But the first thing I would suggest to us is that our speech is a matter of life and death.  It really it.  In fact, Proverbs 18:21 says, “Death and life are in the power of the tongue.”  Can you imagine something that probably doesn’t weight but an ounce or two?  That little pound of flesh or two located in your mouth is powerful.  It has the power of life or death.  Somebody once added up the number of words in Adolf Hitler’s book Mein Kampf, and said that for every word 125 people died in World War II.  That’s the power of life and death in words.  That’s why James describes the tongue in the New Testament as a destroying fire, a dangerous beast and a deadly poison.  Have you heard of gossip columnists who write with a poison pen?  It’s a dangerous thing if you use words incorrectly or inappropriately.



Both the wise and the foolish, Proverbs tell us, use their tongue for matters of life and death.  Proverbs 15:2 says, “The tongue of the wise commends knowledge, but the mouth of fools pours out folly.”  This is a serious matter, friends, this use of our tongue.  Because death and life are in the power of the tongue.



Secondly, I observe as I read the book of Proverbs that some people talk too much.  You ever met a chatterbox?  Are you married to a motor mouth?  I remember when I was growing up, my older brother, the nickname he received from my parents was motor mouth.  I won’t tell you the nickname they gave me, but he was called motor mouth.  And maybe that’s why he became an attorney one day.  I probably just offended all the attorneys, but he’s a pretty good motor mouth.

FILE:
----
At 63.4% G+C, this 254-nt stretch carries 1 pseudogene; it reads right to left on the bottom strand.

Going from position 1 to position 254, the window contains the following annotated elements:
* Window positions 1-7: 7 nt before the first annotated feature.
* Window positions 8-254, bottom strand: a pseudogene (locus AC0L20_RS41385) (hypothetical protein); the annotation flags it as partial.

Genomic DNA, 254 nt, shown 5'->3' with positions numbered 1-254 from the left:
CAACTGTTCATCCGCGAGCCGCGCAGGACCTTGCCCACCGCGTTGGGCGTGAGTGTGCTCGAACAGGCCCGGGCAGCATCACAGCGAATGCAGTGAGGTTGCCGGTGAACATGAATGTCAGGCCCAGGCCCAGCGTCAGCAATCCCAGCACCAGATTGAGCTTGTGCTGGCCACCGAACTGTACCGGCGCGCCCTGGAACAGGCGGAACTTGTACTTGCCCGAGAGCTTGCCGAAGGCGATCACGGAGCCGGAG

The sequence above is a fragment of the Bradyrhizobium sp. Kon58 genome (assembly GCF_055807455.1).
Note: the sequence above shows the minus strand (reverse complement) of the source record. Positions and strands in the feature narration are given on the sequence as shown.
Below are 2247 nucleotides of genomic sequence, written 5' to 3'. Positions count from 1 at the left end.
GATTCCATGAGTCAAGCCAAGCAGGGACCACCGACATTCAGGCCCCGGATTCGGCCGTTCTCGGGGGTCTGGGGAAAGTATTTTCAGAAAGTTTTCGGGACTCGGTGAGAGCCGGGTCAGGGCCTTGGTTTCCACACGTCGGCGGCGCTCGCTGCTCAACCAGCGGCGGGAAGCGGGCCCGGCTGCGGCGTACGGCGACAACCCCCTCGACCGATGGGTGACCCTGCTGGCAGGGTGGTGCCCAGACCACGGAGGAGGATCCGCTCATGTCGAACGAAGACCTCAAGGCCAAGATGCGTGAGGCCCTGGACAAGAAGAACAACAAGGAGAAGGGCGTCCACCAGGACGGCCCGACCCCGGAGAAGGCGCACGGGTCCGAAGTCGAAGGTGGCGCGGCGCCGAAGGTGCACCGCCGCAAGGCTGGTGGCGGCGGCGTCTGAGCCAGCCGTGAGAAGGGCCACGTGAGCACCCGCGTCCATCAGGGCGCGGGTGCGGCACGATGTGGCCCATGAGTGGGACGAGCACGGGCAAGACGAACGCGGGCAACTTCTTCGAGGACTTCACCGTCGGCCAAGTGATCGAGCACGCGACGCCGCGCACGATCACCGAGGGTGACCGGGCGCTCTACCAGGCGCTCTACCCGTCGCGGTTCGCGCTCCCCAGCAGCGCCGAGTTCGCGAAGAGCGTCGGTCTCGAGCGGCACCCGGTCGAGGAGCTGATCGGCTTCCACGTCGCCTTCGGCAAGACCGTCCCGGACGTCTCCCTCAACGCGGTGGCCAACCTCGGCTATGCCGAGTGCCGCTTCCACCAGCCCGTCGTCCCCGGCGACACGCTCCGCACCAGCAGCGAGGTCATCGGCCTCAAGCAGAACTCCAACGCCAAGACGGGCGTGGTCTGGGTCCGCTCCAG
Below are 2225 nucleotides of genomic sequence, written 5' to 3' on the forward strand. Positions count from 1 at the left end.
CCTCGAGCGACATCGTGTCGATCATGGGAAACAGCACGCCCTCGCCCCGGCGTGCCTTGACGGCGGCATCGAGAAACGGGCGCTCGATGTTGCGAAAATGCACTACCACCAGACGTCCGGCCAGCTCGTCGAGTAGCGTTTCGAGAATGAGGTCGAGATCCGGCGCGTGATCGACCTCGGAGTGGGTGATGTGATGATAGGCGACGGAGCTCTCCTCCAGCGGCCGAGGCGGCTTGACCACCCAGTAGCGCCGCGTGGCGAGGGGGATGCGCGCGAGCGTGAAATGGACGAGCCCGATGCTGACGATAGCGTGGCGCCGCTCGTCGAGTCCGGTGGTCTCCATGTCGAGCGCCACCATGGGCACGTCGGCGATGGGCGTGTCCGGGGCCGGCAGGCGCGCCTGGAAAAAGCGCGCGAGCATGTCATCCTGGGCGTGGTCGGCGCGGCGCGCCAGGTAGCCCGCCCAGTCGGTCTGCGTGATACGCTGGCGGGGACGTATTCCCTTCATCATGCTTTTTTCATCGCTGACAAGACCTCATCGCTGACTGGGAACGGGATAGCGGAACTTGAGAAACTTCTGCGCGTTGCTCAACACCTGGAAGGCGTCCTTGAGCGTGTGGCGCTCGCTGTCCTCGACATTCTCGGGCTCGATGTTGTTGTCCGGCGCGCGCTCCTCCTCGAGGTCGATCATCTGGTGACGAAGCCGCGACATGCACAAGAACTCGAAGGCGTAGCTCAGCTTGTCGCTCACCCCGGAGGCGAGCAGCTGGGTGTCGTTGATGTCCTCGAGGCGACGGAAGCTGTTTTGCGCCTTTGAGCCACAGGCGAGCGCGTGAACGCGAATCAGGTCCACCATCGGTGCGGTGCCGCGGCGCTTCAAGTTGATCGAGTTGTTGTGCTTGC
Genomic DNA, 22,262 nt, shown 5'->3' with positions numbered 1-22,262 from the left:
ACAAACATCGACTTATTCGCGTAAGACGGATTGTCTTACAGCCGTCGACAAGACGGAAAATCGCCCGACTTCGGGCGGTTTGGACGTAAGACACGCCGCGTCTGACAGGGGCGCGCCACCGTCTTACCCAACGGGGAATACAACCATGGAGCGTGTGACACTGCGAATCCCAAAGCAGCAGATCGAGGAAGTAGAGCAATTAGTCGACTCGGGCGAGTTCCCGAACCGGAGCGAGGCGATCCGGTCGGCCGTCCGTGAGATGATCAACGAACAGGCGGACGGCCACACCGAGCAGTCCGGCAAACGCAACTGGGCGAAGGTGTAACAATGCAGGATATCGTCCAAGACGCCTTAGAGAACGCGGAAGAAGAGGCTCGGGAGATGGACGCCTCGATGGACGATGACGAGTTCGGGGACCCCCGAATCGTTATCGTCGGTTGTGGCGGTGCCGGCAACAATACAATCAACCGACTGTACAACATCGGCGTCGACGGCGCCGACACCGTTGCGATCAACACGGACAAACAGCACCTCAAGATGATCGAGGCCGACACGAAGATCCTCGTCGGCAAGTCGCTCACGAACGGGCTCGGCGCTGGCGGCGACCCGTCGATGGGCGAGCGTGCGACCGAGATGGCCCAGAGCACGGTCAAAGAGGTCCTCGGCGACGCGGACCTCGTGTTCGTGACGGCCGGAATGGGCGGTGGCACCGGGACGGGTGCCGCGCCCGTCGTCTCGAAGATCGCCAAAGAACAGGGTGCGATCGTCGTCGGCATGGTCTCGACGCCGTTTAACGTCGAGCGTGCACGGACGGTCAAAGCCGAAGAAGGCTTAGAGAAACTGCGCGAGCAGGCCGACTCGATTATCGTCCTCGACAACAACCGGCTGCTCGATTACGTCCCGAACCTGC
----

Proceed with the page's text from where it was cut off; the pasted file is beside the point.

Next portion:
Maybe you’re the kind of person that always feels like you have to have the last word in a conversation.  Did you ever meet somebody like that?  They are always one upping you?  You know, they have to get the last word in.  They talk too much.  Well, here is what Proverbs says.  Proverbs 10:19, “When words are many transgression is not lacking, but whoever restrains his lips is prudent.”  In other words, the more we talk, the more opportunity we have to sin, to offend people, to offend God.  And that’s not a good thing.  Proverbs 12:18, “There is one whose rash words are like sword thrusts, but the tongue of the wise brings healing.”  Are you somebody that has a sharp tongue?  And when a sharp tongue and a tongue that talks too much meet, boy, that’s a dangerous, dangerous mixture there.  Proverbs 13:3, “Whoever guards his mouth preserves his life; he who opens wide his lips comes to ruin.”  Proverbs 29:20, “Do you see a man who is hasty in his words?”  Not just somebody who talks too much—the chatterbox, the motor mouth—but somebody who talks too quickly.  They’re too quick to get a word in.  They not only want the last word, they want the first word and the middle word and the last word.  They’re just talking too quickly, and they’re talking too much.